Q: What exactly do you do?
A: We relocate prairie dogs from vacant lots, school ball fields, and airport runway areas to protected grasslands.

There’s a 2001 Santa Fe city law that requires the humane relocation of prairie dogs on lots planned for commercial development.

Q: What happened before 2001?
A: Developers could poison them, shoot them … And they still can, everywhere but here and in Boulder, Colorado. Most commonly, they just bulldoze them as if they weren’t there, even if there are hundreds or thousands.

Q: How long have you been doing this?
A: I’ve been doing it on my own for three years. The work has been pretty consistent. I’m just renewing my contracts with the school district and city airport.

In the past three years, I’ve relocated over 3,000 prairie dogs, and I’ve probably managed projects where another 3,000 were relocated.

Q: Who are your main clients?
A: Development companies or government agencies. I just got a job yesterday for the county juvenile-detention facility, to do the yard there. It shows you how resistant prairie dogs are—that they can survive in juvie.

Q: So how does this process work?
A: A developer calls the city and the city has a map that shows where every prairie-dog town is. If you have prairie dogs, they’ll give you four names of contractors who remove them.

Q: Can I ask how much you charge?
A: We estimate the number of prairie dogs based on the number of burrows. Generally, it’s $50 to $100 per prairie dog. The average site has 30 to 50 prairie dogs, in probably 150 burrows.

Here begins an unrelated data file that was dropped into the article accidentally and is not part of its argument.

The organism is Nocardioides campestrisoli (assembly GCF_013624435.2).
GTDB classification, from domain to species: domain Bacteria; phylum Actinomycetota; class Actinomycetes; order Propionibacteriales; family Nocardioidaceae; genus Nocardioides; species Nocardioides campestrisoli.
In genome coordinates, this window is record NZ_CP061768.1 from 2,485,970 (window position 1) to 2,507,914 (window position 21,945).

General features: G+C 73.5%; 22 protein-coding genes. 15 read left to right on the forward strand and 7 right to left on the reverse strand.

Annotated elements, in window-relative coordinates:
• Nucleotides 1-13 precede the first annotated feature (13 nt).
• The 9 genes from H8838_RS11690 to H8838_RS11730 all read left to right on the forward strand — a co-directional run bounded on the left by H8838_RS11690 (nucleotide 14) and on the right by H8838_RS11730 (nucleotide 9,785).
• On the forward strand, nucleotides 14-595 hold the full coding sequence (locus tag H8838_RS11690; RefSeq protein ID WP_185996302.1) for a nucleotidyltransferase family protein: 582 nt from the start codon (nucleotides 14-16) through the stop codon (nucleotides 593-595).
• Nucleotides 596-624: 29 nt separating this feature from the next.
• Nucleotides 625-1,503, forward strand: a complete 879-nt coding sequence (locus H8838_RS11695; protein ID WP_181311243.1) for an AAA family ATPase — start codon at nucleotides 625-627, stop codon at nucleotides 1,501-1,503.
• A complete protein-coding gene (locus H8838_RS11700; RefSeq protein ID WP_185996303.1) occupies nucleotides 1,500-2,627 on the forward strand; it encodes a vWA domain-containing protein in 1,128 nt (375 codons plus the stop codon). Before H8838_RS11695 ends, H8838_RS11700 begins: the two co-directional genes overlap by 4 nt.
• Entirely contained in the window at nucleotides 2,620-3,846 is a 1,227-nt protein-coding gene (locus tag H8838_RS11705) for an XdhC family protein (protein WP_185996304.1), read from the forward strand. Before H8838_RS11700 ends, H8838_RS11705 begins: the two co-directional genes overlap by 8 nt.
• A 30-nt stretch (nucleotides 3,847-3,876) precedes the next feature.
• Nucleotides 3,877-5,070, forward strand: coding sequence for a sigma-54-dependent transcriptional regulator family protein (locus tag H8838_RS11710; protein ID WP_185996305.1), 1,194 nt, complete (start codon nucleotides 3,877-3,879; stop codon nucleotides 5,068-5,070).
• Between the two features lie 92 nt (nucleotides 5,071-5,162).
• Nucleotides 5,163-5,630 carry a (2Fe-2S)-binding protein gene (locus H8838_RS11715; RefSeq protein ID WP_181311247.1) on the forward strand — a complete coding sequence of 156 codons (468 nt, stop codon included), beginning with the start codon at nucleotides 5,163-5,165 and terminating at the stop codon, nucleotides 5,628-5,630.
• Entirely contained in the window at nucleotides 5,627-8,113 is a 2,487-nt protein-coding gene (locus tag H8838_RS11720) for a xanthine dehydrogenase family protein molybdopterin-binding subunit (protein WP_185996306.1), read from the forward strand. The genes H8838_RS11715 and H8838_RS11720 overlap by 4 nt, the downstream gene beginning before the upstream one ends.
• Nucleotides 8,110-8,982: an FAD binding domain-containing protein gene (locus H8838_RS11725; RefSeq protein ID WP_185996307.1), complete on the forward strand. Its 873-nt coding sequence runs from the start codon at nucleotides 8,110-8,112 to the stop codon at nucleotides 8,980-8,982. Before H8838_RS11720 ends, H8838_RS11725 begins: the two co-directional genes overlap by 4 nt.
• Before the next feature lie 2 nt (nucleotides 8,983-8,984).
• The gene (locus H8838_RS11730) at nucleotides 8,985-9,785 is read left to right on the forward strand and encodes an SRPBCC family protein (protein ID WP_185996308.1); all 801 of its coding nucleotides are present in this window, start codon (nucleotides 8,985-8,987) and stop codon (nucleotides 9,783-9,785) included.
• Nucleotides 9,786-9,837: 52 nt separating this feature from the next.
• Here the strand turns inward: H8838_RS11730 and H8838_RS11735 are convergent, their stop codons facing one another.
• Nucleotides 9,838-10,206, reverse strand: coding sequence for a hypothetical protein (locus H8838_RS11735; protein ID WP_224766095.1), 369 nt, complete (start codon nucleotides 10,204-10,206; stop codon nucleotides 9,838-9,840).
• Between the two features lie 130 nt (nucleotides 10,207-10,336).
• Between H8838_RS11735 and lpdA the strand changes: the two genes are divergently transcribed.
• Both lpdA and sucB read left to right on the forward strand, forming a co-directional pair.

We’ll survey, watch the area, sometimes use a GPS and satellite photography. We name the groups—red, blue, green—as we plan to keep and relocate them in these groups.

Q: Then how do you go about catching them?
A: I catch by myself or with my girlfriend. I also have an Iraq-war veteran who’s done really well. My girlfriend is a partner in the business, and she’s a pro at flushing the prairie dogs out of the hole, but she doesn’t like to touch them.

Q: So you start by flushing them out?
A: Yes. We have a pickup truck with a 500-gallon water trailer attached—the kind that’s normally used for concrete. We take a couple of gallons of dish soap and fill the rest of the tank with water.

The trailer has a two-and-a-half-horsepower engine and we use it to pump the mixture through a garden hose.

You’ll see a prairie dog standing there and you drive up to it. You have a cage ready and you put the hose into the hole he went into. The hose either has a nozzle or you deflect it with your hand to create bubbles. The bubbles fill up the tunnels and push the prairie dogs out. It can take anywhere from 30 seconds to 10 minutes and one to five prairie dogs will come out.

The other day I had 11 babies come out of one hole; it was a record.

Q: So they can’t just run out the other side? It’s not just a tunnel where they can escape?
A: The holes are not all connected. There are usually two to three entrances that lead to one big chamber. They have different tunnels that lead to bathrooms, chambers for food, chambers for hibernation.

We’ll capture 10 to 25 prairie dogs off of 500 gallons of water.

Q: OK, so they come up out of the hole. Then what?
A: You make a bridge with your hands and grab them around the neck and shoulders. Otherwise, they’ll curl around your hand and bite you. Everyone I know who’s done it has been bitten to draw blood, but I haven’t. I wear big electrician gloves made from heavy leather. In the past two years, both of my seasonal employees have been bitten badly on their first day at work.